BY SAM FIELDS
My daughter’s boyfriend sells framed artwork and posters. His territory includes Little Havana.
Far and away the most popular items are anything from Scarface.
“Say hello to my lil’ friend is the best marketing hook.
It’s a far cry from 1983 when they were filming the movie in Miami.
Back then almost every Cuban organization was vehemently objecting to the Marielito stereotype. Dozen of Cubans, blowing police whistles, tried to interfere with the filming.
Eventually the film makers moved most of the production out of Miami, costing South Florida millions of dollars.
Today, times have changed as evidenced by the popularity of Scarface merchandise in Cuban American neighborhoods. Nothing says immigrants have joined the establishment more then seeing them enjoy what were once negative stereotypes.
Think of the Godfather series. Today, the only thing embarrassing to Italian-Americans is Godfather III—Copolla must have really needed the money.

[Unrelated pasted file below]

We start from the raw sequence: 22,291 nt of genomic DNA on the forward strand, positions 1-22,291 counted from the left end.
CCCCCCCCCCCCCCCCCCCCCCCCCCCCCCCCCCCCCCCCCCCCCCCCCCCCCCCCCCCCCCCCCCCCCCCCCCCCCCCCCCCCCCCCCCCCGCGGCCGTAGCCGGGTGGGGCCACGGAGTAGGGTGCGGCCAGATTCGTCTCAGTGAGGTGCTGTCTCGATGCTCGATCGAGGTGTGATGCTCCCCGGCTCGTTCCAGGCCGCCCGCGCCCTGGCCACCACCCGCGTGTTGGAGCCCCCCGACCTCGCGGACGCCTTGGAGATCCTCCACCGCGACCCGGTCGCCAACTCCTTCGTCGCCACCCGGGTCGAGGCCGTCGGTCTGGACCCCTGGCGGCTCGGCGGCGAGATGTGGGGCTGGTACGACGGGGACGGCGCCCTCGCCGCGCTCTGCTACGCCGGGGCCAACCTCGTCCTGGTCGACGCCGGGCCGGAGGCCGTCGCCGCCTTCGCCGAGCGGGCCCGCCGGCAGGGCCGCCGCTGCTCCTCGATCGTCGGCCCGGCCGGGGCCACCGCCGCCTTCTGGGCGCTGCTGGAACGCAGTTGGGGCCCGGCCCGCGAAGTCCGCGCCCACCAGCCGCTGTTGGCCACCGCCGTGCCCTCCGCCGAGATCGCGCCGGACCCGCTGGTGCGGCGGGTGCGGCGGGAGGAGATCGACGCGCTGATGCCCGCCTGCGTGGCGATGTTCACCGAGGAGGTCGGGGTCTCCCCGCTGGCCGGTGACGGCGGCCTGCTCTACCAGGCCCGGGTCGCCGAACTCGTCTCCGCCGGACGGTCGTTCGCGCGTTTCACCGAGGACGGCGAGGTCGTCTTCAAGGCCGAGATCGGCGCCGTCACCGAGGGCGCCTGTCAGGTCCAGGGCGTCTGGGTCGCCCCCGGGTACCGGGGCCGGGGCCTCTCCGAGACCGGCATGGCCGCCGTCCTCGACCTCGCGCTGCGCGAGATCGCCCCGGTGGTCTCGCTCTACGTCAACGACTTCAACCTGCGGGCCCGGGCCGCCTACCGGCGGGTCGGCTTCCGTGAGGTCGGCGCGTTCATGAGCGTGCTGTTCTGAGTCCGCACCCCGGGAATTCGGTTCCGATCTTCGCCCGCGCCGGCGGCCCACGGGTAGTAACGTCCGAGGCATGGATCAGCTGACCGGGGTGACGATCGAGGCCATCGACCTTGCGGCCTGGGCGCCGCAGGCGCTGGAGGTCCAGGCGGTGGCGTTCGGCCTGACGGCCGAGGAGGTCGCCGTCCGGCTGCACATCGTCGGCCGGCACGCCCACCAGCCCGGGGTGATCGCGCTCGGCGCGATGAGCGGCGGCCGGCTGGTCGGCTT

With the retirement of Lincoln Diaz-Balart, R-Miami, we have the opportunity to see if the political development of the Cuban community matches the cultural development.
The Balart family represents the ultra-rightwing Batista segment of the Cuban community. Their father was a supporter of Batista and was part of the dictator’s government.
Back in the 1960’s and 70’s, rightwing Cubans like the Balarts opposed any dialogue with Castro. The most extreme elements — not the Balarts –even murdered and maimed political dissenters on the streets of Miami.
Flash forward to the 21st Century. Every poll shows there has been a major shift in the Cuban community attitude toward Cuba.
Most importantly, those polls shows younger Cubans open to modifying the failed fifty-year policy of isolating Havana from Little Havana.
In a bit of musical chairs, Mario Diaz-Balart, announced he will run this year in the U. S. House District 21 being vacated by his brother. That leaves Mario’s District 25 open.
District 25 is more favorable to Democrats. Mario Diaz-Balart won it in 2008 by just 15, 000 votes against Joe Garcia.
This election in District 25 will tell us a lot about the state of the Cuban community and South Florida politics.
The Republican Primary and the November General Election will reveal whether the Cuban community is willing to embrace new ideas the same way they have embraced Tony Montana.